Breeding Bird Atlas 2 Species Accounts
- Local and strongly increasing
Long reviled as dirty and gluttonous birds, Double-crested Cormorants were persecuted to the point of extirpation from the Commonwealth in the nineteenth century. Never a bird to be kept down, however, Double-crested Cormorants returned to Massachusetts in the 1940s and have since reestablished themselves as a breeding species. Cormorants are adroit swimmers and masterful divers, pursuing fish below the surface with great speed and agility. They nest on rocky offshore islands, either directly on the ground, in dead or live trees, and even on human-made structures.
Historic StatusNot to be mistaken for their larger winter counterparts, the Great Cormorant, Double-crested Cormorants spent many years seemingly avoiding Massachusetts. Extirpated as supposed fisheries pests, for many years they nested as nearby as Maine, only passing along the coast of the Bay State high in the sky in V-formations during migration. The demographic history of the Double-crested Cormorant in the twentieth century was marked by a growth spurt from the 1920s to the 1950s in the wake of the Migratory Bird Treaty Act of 1918; a midcentury decline resulting from increased pesticide usage; and a recovery following the 1970s (Hatch & Weselow 1999). By the early 1980s, the Massachusetts population had grown to 5,173 nesting pairs (Hatch 1982).
Atlas 1 DistributionLike so many other colonial piscivorous species in Massachusetts, Double-crested Cormorants were entirely restricted to coastal areas during Atlas 1. The recovering population had not yet reached any inland locales, preferring to locate their vulnerable colonies on rocky offshore islands well out of reach of humans and other mammalian predators. Atlas 1 colonies were concentrated mostly along the North Shore of the Coastal Plains, close to apparent source populations in northern New England. A few colonies were also known to exist on the Harbor Islands of the Boston Basin, and one colony was recorded on the Weepecket Islands in the Cape Cod and Islands region. Since Double-crested Cormorants were no longer legally persecuted and shot as pests and threats to public health, they soon began to expand following the solid foothold initiated in the 1940s.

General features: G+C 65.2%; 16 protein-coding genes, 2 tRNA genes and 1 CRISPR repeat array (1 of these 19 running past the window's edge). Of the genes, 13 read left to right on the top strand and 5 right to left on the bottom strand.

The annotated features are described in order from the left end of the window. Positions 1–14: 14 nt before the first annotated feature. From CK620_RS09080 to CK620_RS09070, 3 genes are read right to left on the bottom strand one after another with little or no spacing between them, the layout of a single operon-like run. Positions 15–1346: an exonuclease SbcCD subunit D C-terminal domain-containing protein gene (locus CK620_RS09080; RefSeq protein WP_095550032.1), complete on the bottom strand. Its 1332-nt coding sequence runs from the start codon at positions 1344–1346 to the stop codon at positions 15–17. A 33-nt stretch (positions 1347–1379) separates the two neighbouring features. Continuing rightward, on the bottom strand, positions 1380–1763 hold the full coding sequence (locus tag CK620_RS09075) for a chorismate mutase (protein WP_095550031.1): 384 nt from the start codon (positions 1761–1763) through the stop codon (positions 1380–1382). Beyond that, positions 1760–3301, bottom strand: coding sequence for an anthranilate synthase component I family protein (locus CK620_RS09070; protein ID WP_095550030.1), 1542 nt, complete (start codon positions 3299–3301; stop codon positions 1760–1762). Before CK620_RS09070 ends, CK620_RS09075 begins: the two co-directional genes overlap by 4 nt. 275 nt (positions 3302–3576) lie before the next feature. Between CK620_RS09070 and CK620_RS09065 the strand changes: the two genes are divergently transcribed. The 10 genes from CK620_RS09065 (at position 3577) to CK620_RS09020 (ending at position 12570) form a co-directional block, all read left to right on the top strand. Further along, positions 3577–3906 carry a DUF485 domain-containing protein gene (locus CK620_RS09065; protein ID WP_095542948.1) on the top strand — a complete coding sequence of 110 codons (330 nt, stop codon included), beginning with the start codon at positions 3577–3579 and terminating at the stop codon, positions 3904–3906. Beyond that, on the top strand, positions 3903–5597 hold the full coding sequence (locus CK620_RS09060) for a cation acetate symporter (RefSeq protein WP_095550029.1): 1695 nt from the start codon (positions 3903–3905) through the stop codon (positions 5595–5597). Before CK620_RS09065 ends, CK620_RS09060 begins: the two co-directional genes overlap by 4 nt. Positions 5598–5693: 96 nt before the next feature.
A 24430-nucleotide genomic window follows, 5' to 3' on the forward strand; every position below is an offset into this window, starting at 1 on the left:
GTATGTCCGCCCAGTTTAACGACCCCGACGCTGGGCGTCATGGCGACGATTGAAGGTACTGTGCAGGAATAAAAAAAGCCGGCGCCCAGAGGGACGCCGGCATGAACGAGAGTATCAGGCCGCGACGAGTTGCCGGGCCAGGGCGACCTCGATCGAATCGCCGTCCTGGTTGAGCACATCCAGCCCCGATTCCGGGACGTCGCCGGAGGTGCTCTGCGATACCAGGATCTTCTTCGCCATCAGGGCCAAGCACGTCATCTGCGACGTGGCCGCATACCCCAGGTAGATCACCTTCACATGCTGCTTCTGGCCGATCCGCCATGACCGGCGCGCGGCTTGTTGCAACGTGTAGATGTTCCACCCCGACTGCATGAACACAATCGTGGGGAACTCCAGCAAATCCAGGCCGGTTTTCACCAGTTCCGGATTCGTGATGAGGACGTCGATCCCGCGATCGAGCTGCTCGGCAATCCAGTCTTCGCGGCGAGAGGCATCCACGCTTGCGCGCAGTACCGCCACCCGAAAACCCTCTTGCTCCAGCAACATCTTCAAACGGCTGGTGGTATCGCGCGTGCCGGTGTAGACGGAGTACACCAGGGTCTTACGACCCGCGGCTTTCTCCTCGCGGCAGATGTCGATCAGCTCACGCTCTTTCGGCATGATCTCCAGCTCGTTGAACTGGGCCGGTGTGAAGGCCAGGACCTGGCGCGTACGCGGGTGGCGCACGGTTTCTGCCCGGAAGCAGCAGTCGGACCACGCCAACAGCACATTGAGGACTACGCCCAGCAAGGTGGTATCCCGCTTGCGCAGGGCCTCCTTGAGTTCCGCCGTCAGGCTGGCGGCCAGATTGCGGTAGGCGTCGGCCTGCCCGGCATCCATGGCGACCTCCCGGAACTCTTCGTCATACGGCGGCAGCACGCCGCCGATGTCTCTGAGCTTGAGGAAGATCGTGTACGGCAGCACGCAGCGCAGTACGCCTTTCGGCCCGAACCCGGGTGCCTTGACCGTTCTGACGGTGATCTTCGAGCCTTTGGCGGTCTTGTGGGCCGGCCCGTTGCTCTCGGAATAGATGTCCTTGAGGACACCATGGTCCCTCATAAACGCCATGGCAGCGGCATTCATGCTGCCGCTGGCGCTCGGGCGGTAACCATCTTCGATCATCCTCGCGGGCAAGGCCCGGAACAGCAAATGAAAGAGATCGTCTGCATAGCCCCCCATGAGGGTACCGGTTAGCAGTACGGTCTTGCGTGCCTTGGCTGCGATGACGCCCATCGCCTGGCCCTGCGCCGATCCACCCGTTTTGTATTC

Atlas 2 Distribution and ChangeThe slow but steady growth of the Double-crested Cormorant as a breeder in Massachusetts continued in the inter-Atlas years, and also included a surprising twist. Not content to just breed along the coast, the species moved inland, and was Confirmed as far west as Franklin County, in addition to being noted during the breeding season in the Marble Valleys. The species also strengthened its foothold around the Boston Harbor area; reached the South Coast, Nantucket, and Martha’s Vineyard; and sporadically injected itself into the Lower Worcester Plateau, the Southern New England Coastal Plains, and the Bristol/Narragansett Lowlands.
Atlas 1 Map
Atlas 2 Map
Atlas Change Map
|Atlas 1||Atlas 2||Change|
|Ecoregion||# Blocks||% Blocks||% of Range||# Blocks||% Blocks||% of Range||Change in # Blocks||Change in % Blocks|
|Marble Valleys/Housatonic Valley||0||0.0||0.0||1||2.6||1.3||1||2.6|
|Lower Berkshire Hills||0||0.0||0.0||0||0.0||0.0||0||0.0|
|Connecticut River Valley||0||0.0||0.0||4||6.2||5.2||4||8.3|
|Lower Worcester Plateau||0||0.0||0.0||1||1.3||1.3||1||1.9|
|S. New England Coastal Plains and Hills||5||1.9||55.6||25||8.8||32.5||17||7.5|
|Bristol and Narragansett Lowlands||0||0.0||0.0||19||16.7||24.7||17||16.8|
|Cape Cod and Islands||1||0.7||11.1||13||9.0||16.9||11||9.2|